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US oil majors pitch more campaign cash to Democrats as frack battle looms

REUTERS: The two largest U.S. energy firms, Chevron Corp and Exxon Mobil Corp , have increased their share of campaign donations to Democrats this year, according to latest filings, amid a looming battle over fracking.

The vast majority, 85per cent of all oil and gas donations this election, have flowed on behalf of U.S. President Donald Trump, other Republican candidates and conservative causes, according to data from campaign researcher the Center for Responsive Politics (CRP).

However, oil majors have put more money into Democratic coffers as some polls show Democratic challenger Joseph Biden with an as much as 10 percentage point lead and a platform calling for the nation to transition to more renewable energy and an end to new fracking permits on federal lands.

Chevron contributed roughly 28per cent of its political funds to Democratic candidates this cycle, from 26per cent in 2016. Exxon sent 41per cent of its contributions to Democratic candidates and parties, up from 32.6per cent in the last presidential election, the data showed.

Chevron's US$4.9 million in spending is to "support the election of candidates who believe, like we do, in the value of responsible oil and natural gas development and organizations and measures that are aligned with our business interests," said spokesman Sean Comey.

Exxon spent US$1.7 million on contributions to all candidates and groups. The company did not respond to a request for comment.

Republicans hold the presidency and a majority of seats in the U.S. Senate.

U.S. oil and gas companies have poured US$87 million into political spending this cycle, according to data available as of mid-September and compiled by CRP. That compares with US$104 million during the entire 2016 presidential election, according to CRP. Voters will choose a president and 35 senators on Nov. 3.

Biden has pledged to shift the United States to net-zero carbon emissions by 2050, ban the issue of new fracking permits on federal lands, and to recommit the United States to the Paris Agreement, which seeks to limit global temperature increase to 1.5 degrees Celsius this century.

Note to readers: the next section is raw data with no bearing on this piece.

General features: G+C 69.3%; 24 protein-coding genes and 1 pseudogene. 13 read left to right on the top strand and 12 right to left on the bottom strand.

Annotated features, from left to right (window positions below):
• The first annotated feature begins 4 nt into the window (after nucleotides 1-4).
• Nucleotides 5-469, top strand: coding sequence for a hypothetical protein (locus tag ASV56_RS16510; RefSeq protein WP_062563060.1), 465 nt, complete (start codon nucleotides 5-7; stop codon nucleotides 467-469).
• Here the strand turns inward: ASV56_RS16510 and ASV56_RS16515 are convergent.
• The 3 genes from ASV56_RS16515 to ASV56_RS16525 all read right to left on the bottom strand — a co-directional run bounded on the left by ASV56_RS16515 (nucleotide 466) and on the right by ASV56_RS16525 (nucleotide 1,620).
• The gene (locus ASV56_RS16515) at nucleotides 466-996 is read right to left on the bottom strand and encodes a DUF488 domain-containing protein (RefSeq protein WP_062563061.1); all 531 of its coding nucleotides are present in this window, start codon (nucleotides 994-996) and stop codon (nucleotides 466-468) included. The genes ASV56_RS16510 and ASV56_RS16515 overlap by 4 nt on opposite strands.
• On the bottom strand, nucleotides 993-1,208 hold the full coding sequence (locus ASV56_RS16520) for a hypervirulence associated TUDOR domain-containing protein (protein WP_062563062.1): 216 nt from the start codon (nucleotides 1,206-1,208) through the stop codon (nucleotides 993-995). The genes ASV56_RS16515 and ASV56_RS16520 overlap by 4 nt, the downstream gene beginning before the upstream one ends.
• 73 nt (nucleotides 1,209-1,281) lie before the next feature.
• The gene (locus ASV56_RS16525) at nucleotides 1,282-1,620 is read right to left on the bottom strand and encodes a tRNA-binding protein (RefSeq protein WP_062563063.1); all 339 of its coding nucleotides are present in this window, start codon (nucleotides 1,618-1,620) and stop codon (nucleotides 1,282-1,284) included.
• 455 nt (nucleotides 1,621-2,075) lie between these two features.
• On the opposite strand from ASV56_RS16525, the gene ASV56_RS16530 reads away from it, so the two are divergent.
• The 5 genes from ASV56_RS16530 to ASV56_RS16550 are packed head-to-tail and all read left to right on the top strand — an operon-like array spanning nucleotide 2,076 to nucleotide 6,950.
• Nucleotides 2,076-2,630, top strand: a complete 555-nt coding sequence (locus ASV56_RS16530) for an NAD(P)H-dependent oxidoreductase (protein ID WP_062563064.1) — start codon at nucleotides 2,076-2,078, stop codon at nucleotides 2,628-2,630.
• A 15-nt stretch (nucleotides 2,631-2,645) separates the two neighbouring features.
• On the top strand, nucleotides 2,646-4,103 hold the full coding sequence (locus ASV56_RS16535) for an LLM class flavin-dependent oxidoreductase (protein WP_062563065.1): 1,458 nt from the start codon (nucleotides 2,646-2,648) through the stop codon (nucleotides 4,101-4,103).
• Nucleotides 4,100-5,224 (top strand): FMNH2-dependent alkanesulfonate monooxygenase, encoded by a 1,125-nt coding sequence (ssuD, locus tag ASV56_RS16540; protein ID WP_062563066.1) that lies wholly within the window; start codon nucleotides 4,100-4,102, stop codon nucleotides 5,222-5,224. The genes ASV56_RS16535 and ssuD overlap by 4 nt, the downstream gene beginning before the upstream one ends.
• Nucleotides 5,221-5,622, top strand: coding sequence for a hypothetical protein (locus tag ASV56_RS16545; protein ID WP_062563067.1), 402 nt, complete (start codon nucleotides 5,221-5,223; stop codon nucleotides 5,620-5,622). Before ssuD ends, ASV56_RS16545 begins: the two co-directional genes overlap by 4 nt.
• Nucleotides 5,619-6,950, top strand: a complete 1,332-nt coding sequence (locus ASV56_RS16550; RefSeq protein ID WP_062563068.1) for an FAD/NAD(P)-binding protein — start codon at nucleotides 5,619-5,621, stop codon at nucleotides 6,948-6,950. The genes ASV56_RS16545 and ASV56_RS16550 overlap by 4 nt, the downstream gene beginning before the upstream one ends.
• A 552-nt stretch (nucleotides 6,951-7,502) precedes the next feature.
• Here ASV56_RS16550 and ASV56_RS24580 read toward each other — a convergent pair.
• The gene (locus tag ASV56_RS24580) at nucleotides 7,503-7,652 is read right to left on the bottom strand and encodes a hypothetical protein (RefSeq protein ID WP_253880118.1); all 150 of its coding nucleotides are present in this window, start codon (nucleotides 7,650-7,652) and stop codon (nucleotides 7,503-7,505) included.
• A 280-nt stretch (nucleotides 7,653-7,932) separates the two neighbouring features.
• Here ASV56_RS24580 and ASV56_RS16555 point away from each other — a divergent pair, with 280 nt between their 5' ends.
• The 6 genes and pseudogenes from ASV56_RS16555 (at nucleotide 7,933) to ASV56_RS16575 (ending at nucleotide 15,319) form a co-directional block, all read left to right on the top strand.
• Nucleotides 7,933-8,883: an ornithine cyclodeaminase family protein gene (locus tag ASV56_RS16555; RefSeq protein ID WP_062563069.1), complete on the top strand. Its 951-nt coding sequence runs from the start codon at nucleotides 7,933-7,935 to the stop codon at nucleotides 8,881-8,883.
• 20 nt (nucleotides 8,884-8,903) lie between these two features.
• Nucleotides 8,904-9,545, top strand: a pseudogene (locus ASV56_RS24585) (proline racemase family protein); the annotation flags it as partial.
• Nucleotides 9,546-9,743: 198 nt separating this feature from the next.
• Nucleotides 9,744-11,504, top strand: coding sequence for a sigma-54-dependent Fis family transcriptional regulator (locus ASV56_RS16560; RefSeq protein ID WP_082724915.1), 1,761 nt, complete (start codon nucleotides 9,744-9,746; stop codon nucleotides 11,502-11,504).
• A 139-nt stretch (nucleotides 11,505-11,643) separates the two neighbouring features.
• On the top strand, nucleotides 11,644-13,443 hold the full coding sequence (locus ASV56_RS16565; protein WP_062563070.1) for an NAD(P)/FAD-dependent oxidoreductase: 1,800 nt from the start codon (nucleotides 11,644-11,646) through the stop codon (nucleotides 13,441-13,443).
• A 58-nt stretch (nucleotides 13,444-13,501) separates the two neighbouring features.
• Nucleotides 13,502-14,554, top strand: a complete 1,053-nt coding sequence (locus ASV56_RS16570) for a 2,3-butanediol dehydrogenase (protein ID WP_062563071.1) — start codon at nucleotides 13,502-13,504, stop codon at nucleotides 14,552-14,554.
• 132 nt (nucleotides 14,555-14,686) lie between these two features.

Oil and gas companies anted up US$86 million during the 2018 mid-term elections, which included energy ballot initiatives that attracted big donations. Arizona, Colorado and Washington voters that year rejected separate efforts to curb fossil fuel use.

Pipeline mogul Kelcy Warren's Energy Transfer Partners topped the list of campaign contributions this year from oil and gas companies. Warren's firm has pumped some US$13.9 million into this election cycle, up from US$2.3 million in 2016, according to the CRP.

Warren controls the Dakota Access Pipeline, which transports crude oil from North Dakota to the Midwest and won Trump's support via executive orders expediting the line. In June, Warren hosted a fundraiser for Trump at his Dallas home.

Koch Industries, an oil, chemical and cattle conglomerate, was the second largest donor at US$10 million, according to CRP data. Run by conservative activist and philanthropist Charles Koch, the company donated a similar amount in 2016.

The Trump campaign and related outside groups have pulled in some US$12.8 million from the oil and gas industry since 2017, according to the CRP. That is far more than the about US$1 million Trump received during the 2016 election cycle.

Tom Pyle, president of advocacy group American Energy Alliance, said few thought Trump had a chance at winning in 2016. That year, some US$10.4 million in oil and gas money went to former Florida Governor Jeb Bush, with U.S. Senator Ted Cruz and former Texas Governor Rick Perry collecting US$2.8 million and US$1.6 million, respectively.

Biden had pledged not to accept donations exceeding US$200 from the fossil fuel industry, but has taken US$895,151 from individuals and PACs associated with the oil and gas industry, according to CRP data.

Graphic - Biggest energy-company donors to U.S. political candidates and campaigns:

(Reporting by Liz Hampton in Denver; editing by Gary McWilliams and Marguerita Choy)

Source: Reuters


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